It's great news that Thelonious Monk won a Pulitzer Prize. Too bad he's been dead for 24 years. The Pulitzer board, in its press statement Monday, awarded Monk a "posthumous special citation" for "a body of distinguished and innovative musical composition that has had a significant and enduring impact on the evolution of jazz."
So, when are they going to start giving Pulitzers to jazz musicians—or serious pop musicians or musical-theater composers—who are still around to enjoy the applause and spend the prize money?
Jack Shafer has complained of the back-scratching politics that tarnishes the Pulitzers for news, but those awards are emblems of wisdom and justice compared with the prizes for music. When John Adams, one of the most imaginative and popular classical composers alive, received a Pulitzer in 2003 for his symphonic 9/11 memorial, On the Transmigration of Souls, he practically brushed its aside. "Among musicians that I know," he told the New York Times, "the Pulitzer has over the years lost much of the prestige it still carries in other fields like literature and journalism." Adams rightly felt that the greatest musical minds had been passed over "often in favor of academy composers" by academy jurors.
The Pulitzers in the other "arts" categories are usually given to books and plays that reflect, or have an impact on, the broader culture. At least since the 1960s, few of the Pulitzer winners for music have so much as been heard by even devoted concertgoers.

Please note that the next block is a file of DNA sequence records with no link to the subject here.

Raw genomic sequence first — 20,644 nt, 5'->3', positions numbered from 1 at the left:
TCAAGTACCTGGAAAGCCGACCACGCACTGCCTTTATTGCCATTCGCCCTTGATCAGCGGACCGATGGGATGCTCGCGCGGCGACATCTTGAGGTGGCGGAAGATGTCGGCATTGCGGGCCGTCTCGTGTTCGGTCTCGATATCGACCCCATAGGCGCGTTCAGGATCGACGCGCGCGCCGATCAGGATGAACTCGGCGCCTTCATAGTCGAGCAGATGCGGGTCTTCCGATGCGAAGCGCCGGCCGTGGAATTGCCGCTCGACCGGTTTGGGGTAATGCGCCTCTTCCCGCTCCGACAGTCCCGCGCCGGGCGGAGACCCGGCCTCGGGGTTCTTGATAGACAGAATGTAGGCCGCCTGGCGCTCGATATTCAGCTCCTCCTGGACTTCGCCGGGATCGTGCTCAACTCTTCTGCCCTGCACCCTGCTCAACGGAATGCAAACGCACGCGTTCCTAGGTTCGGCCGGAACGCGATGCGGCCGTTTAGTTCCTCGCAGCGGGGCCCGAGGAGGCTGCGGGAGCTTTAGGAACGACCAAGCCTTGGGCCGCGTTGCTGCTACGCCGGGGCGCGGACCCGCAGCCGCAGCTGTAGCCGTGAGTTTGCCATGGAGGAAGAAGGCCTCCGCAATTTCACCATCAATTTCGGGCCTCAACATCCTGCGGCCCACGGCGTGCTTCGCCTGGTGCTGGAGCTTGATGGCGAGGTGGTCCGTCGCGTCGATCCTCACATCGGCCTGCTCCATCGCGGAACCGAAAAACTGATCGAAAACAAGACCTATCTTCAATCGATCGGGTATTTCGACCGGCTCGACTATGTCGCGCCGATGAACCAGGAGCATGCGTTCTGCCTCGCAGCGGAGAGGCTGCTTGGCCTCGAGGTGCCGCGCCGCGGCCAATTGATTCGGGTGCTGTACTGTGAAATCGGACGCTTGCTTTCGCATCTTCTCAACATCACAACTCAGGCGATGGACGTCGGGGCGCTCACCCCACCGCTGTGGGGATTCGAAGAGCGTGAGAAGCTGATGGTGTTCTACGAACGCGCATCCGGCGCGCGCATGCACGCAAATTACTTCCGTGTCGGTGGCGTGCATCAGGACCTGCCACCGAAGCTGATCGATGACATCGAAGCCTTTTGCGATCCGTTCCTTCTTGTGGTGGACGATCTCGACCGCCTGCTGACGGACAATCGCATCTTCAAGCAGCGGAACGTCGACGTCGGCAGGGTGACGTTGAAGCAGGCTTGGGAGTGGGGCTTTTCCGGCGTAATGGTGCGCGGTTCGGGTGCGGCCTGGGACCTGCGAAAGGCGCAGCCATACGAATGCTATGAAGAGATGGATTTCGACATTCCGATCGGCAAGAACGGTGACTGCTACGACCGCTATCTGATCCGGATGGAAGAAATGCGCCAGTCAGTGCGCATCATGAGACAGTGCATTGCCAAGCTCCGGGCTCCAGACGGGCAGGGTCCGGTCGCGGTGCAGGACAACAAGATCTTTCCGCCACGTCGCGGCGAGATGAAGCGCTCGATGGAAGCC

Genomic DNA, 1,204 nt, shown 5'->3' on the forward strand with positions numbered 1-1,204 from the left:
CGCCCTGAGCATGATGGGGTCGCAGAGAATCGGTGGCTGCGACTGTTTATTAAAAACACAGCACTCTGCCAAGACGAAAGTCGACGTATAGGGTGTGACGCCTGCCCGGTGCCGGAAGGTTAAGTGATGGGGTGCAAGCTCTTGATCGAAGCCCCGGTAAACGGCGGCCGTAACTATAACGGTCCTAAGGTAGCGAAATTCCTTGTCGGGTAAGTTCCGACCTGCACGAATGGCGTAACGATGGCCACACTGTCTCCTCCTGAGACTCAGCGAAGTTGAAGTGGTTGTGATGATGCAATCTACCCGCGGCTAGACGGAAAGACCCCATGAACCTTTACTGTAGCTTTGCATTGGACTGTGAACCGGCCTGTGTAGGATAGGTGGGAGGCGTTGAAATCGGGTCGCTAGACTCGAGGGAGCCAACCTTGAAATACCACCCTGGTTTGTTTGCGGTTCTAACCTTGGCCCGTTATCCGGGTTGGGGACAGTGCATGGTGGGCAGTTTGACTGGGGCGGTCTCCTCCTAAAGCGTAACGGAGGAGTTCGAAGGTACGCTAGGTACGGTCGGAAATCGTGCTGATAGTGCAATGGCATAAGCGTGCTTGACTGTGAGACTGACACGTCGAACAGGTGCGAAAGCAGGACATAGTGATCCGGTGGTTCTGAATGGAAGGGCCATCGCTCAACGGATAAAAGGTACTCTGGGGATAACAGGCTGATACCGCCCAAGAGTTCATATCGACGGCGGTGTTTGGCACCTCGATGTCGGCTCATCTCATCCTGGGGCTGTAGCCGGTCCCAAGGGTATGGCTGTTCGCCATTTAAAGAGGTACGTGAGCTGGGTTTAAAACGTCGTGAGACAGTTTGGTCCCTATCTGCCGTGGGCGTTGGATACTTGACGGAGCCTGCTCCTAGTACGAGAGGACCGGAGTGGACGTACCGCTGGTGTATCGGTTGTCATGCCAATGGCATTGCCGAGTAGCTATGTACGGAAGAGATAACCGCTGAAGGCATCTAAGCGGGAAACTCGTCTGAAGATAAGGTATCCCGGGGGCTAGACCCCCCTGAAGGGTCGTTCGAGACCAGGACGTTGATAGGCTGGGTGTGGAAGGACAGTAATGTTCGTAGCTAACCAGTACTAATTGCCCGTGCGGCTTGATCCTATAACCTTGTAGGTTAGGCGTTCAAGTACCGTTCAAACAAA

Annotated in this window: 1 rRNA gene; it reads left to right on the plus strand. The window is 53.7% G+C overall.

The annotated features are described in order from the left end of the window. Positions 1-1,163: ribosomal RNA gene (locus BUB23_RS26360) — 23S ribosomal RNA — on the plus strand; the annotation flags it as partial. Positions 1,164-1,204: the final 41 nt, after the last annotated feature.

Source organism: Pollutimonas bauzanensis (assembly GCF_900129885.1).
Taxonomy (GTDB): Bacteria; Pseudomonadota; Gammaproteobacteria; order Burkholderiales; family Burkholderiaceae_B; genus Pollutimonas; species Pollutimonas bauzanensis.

Twice in the past decade, the Pulitzer board has promised to sweep away its cloistered cobwebs. In 1996, after years of internal debate, it announced a change in the criteria for the music prize, "so as to attract the best of a wider range of American music." The following year, the Pulitzer for music went to Wynton Marsalis' jazz opera, Blood on the Fields—a ponderously boring work (when I saw it that year at Lincoln Center, Marsalis' home turf, one-third of the audience left at intermission, and it wasn't because the music was difficult). But at least things seemed to be loosening up. In 1998, the panel gave a "special citation" to George Gershwin and, in '99, to Duke Ellington, in both cases on the occasion of their centennials—as if to make amends for bypassing them in their prime. (The classic case of the Pulitzer's stuffiness: In 1965, the jury voted to give the music prize to Ellington; the board vetoed the ruling and gave no award that year. Ellington classily responded, "Fate is being kind to me. Fate doesn't want me to be too famous too young." He was 67 at the time.)
But the expansive trend stopped there. Some of the subsequent winners were a bit more mainstream—Aaron Jay Kernis in 1998, John Corigliano in 2001, Adams in '03—but the classical barrier was firmly re-erected.
In June 2004, the forces for change tried again: "After more than a year of studying the Prize … the Pulitzer Prize Board declares its strong desire to consider and honor the full range of distinguished American musical compositions—from the contemporary classical symphony to jazz, opera, choral, musical theater, movie scores, and other forms of musical excellence."
Accordingly, they changed the wording of the prize itself. Before, it read:
For a distinguished musical composition of significant dimension by an American that has had its first performance in the United States during the year.